Envy Leads to Bloodshed in Shakespeare's The Tragedy of Julius Caesar

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Human nature causes people to behave in extreme ways; for example, the envy of another’s power may result in bloodshed. The ancient Romans had three men, the triumvirate, rule the people. The triumvirate in William Shakespeare’s The Tragedy of Julius Caesar consisted of Julius Caesar, Pompey, and Marcus Crassus; however, after the deaths of Pompey and Crassus Julius Caesar became the sole ruler of Rome. Caesar belonged to the Populists Party and ruled for the commoners, which angered the other senators. Marcus Brutus, the leader of the conspirators, believed he needed to kill Caesar before he became emperor for the good of the people. He says, “And therefore think of him as a serpent’s egg Which hatched, would as his kind grow mischievous, And kill him in the shell.” (Act II. sc i. Lines 32-35). The conspirators believed Caesar was too ambitious and would cause the downfall of Rome. The assassination of Julius Caesar was not justified because Caesar helped the people, did not kill his enemies, and was not ambitious.
The commoners of Rome loved Caesar because he helped and supported them. At the very beginning of the play, the people celebrate on the streets for Caesar’s great victory; they adored him. The senators and triumvirate governs the Romans; Cassius fears that Caesar would rise and the senators would lose their respect and status. Cassius begins plotting Caesar’s assassination and wants to replace him with Brutus. Nevertheless, Cassius could not erase Caesar’s honorable works for the people. Marcus Antonius, a loyal supporter of Caesar, reminds the people, “When that the poor have cried, Caesar hath wept” (III. ii. 92). Antony wins back the people’s favor for Caesar and tells the people that they should not be prais...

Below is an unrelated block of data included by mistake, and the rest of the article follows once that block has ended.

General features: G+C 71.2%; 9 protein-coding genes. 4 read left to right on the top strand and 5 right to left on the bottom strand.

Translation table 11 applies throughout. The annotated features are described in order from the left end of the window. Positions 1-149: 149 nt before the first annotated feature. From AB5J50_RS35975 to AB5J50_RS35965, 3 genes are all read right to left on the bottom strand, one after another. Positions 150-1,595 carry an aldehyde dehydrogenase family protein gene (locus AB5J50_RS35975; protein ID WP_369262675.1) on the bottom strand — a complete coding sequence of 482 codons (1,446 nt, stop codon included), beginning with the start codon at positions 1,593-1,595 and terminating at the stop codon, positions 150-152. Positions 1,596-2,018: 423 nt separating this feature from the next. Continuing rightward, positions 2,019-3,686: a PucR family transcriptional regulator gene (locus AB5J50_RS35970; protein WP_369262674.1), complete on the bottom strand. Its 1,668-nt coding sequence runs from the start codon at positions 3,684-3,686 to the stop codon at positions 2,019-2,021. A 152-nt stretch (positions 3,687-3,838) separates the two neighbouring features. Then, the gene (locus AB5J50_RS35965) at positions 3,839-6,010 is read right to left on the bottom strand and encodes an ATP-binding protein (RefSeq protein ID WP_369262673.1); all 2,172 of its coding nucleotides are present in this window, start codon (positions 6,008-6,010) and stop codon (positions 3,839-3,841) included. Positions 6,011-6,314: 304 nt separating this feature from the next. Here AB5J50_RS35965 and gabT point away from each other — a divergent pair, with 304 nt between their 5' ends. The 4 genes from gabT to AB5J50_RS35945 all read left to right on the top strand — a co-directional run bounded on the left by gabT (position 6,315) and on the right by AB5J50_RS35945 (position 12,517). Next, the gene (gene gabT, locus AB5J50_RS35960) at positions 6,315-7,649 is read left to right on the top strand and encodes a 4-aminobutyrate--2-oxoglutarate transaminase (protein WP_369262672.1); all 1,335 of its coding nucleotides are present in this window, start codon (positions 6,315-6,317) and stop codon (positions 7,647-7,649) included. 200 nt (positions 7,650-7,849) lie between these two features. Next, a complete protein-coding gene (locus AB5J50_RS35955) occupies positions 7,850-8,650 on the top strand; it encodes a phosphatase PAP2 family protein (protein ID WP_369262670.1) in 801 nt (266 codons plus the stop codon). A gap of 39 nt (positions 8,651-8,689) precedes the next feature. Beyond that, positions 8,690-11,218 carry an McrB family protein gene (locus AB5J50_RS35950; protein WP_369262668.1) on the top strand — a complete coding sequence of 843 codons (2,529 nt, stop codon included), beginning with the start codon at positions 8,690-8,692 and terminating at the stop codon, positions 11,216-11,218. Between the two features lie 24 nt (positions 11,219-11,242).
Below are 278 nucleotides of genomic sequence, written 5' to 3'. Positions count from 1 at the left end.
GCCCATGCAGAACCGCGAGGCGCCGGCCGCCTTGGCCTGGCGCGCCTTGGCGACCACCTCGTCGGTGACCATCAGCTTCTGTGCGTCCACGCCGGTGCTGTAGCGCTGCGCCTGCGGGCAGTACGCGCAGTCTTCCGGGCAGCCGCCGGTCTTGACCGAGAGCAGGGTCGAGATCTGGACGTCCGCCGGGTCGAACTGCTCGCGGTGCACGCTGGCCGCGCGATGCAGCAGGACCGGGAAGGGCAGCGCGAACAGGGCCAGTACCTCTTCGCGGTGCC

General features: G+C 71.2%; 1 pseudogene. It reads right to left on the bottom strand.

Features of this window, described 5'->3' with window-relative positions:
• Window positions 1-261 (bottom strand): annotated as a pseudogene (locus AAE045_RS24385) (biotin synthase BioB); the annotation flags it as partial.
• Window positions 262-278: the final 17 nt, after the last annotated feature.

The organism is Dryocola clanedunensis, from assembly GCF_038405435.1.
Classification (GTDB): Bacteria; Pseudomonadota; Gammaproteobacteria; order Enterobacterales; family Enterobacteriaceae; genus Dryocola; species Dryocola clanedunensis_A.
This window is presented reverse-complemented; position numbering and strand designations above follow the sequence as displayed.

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...tus and Cassius assume the worst of Caesar; whether or not Caesar would give into his hubris would never be known.
Shakespeare portrays the significant role of man’s greed and envy through his historical play. Julius Caesar was loved because of major conquests and love for his people. He helps the people when he was alive and after his death. As a man in power, he had many enemies but never wasted bloodshed based on suspicions. Brutus tells the Romans that Caesar’s ambition was the cause of his death; however, Caesar was not ambitious, but had hubris. Brutus believes he was thinking on behalf of Rome’s common good. The conspirators focus on Caesar’s hubris; therefore, forgot all the good that he had achieved. Caesar’s assassination cannot be justified because Brutus and Cassius kill him too soon to see if he would be a poor ruler like they believed.
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